In the bleakness of 1932, a 10-year-old girl penned a letter to Santa in her neatest cursive, addressing it to the Briggs Hardware Store on Fayetteville Street – a child’s equivalent of the North Pole.
On thick brown paper with spaces half an inch apart, Mildred Rogers presented her humble wish list: a scooter, an umbrella – “so I can go to school on rainey mornings” – and some help for the poor.
“I am 10 years old,” she reminded St. Nicholas, “so I want you to get the scooter large enough.”
Her hopeful note and 20 others recently found daylight after 85 years, tidings from Christmas past. They resurfaced inside the pages of a thick account book from Briggs Hardware, where they had been tucked since the worst year of the Great Depression.
When the N.C. Archives received the books, a collection of the Raleigh store’s sales from 1865 to 1920, the children’s envelopes tumbled out.
“I think someone at Briggs just hid them and stuck them in an account book,” said Lea Walker, an archivist. “It’s almost like a portable file.”
The children asked for shoes, raincoats, fruits and nuts – modest requests in the leanest of years. Many make pleas for more destitute children, and ask for air rifles almost apologetically, laying on flattery and making elaborate promises.
“We all know you are a jolly fellow,” wrote A.C. Allen.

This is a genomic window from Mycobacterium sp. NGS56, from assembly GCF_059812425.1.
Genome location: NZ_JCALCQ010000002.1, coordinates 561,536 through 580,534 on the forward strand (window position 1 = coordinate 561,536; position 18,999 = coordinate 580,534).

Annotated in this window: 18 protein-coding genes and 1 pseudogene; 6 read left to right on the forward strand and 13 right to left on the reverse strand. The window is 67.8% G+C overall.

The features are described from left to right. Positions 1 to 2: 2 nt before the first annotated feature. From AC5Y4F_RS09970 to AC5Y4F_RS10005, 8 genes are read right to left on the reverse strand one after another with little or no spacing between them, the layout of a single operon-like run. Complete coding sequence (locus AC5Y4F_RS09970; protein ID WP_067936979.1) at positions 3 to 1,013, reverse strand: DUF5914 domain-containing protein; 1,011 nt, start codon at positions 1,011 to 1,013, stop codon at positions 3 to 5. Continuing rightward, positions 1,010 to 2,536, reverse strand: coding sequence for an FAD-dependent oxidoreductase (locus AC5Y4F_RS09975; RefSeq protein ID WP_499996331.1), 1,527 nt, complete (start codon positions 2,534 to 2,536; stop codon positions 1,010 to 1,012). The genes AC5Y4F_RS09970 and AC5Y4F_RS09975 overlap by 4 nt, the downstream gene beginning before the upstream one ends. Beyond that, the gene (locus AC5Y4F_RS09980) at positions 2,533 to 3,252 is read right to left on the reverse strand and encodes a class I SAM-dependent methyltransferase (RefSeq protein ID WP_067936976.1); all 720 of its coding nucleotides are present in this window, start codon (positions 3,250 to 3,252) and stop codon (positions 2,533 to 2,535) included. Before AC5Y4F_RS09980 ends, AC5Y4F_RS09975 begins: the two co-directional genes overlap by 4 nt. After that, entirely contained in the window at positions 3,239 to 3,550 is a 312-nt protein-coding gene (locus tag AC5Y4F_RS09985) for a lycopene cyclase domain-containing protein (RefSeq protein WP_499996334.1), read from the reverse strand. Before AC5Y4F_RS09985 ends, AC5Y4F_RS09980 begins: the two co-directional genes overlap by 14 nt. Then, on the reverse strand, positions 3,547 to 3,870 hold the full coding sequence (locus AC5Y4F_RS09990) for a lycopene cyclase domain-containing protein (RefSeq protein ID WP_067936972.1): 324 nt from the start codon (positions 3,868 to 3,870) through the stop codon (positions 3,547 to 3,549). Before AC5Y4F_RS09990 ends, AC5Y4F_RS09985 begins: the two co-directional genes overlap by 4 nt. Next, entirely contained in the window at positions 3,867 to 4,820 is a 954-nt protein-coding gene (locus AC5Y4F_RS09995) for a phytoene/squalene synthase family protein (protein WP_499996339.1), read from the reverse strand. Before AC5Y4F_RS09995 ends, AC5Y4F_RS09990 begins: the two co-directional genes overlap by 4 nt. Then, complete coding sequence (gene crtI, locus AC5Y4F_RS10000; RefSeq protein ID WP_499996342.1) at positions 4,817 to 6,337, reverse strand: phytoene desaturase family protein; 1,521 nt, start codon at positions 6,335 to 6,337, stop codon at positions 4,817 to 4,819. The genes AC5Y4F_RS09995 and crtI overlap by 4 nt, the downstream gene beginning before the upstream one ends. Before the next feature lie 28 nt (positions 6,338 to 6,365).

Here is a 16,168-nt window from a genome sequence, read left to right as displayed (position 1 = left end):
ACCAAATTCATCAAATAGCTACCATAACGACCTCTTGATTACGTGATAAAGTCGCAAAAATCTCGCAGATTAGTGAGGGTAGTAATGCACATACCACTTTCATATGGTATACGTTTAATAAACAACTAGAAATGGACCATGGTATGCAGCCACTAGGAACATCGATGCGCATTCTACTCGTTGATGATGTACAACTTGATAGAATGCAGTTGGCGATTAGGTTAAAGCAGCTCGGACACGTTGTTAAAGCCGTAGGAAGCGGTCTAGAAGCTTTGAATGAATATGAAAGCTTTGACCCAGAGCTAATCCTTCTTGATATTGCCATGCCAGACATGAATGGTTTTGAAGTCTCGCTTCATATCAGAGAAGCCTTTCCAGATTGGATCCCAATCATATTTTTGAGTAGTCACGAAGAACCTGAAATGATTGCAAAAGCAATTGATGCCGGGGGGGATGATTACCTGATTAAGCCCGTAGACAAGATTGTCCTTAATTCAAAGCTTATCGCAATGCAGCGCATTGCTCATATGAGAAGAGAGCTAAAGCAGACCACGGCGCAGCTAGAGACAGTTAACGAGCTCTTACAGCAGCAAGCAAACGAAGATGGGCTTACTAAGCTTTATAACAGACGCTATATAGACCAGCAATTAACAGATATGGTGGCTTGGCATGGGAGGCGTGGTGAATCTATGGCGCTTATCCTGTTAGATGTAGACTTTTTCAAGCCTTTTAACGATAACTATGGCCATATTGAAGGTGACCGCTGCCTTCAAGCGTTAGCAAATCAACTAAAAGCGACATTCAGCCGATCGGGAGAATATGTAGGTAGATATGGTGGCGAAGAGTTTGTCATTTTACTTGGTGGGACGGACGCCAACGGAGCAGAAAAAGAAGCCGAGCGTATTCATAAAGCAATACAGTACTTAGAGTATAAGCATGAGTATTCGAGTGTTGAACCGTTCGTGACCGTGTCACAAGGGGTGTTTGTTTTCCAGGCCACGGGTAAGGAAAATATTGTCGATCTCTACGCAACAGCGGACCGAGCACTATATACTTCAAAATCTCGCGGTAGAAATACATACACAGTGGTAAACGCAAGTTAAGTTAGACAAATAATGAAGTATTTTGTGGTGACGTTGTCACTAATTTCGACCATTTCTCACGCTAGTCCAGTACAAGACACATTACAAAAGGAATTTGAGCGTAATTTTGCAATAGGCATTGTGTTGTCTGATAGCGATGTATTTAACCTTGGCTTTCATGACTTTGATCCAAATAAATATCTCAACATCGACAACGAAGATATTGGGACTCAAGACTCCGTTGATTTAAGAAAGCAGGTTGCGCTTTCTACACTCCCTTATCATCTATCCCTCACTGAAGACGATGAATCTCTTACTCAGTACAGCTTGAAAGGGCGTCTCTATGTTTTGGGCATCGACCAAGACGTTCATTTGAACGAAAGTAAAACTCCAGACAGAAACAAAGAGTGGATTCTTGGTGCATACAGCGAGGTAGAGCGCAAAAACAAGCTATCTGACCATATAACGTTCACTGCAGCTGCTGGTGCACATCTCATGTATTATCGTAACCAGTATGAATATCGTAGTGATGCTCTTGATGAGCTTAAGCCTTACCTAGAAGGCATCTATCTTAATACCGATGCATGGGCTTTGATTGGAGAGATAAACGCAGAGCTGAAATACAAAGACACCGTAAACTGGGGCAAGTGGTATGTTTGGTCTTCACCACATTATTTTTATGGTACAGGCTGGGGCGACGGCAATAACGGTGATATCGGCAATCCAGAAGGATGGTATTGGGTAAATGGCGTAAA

“I will go to sleep every evening like Alice wants me to so she can get a chance to breathe,” pledged a boy named Billy, who tapped out his list on a typewriter.
The letters, part of the archives’ private manuscript collection, send questions across the decades along with a view to yuletide history. Why, for example, are these letters bound for Santa buried in the records of a hardware store?
Walker explains that account books often served as crude filing cabinets, and treasures spill out of their pages decades later. Hardware stores, Briggs in particular, sold bicycles and sleds along with their hammers and nails, making it likely someone who worked there invited children to share holiday wishes.
“I grew up in a small town, and we always got our gifts at the hardware store,” Walker said. “Your first bike.”
The boy who wanted a cowboy suit would have seen it in a Fayetteville Street shop window, just down from the theater showing a Tom Mix western. The girl who wished for a doll would have seen it on Briggs’ shelves, and if her parents could spare the money, could have had it wrapped there.
None of the children listed more than a few items, their letters mostly confined to a few lines. If Santa were to visit, they knew, he would be traveling light. In her letter, Mildred Rogers set the example.
“I want you to have enough for the other children,” she wrote, “and of all things don’t forget the poor.”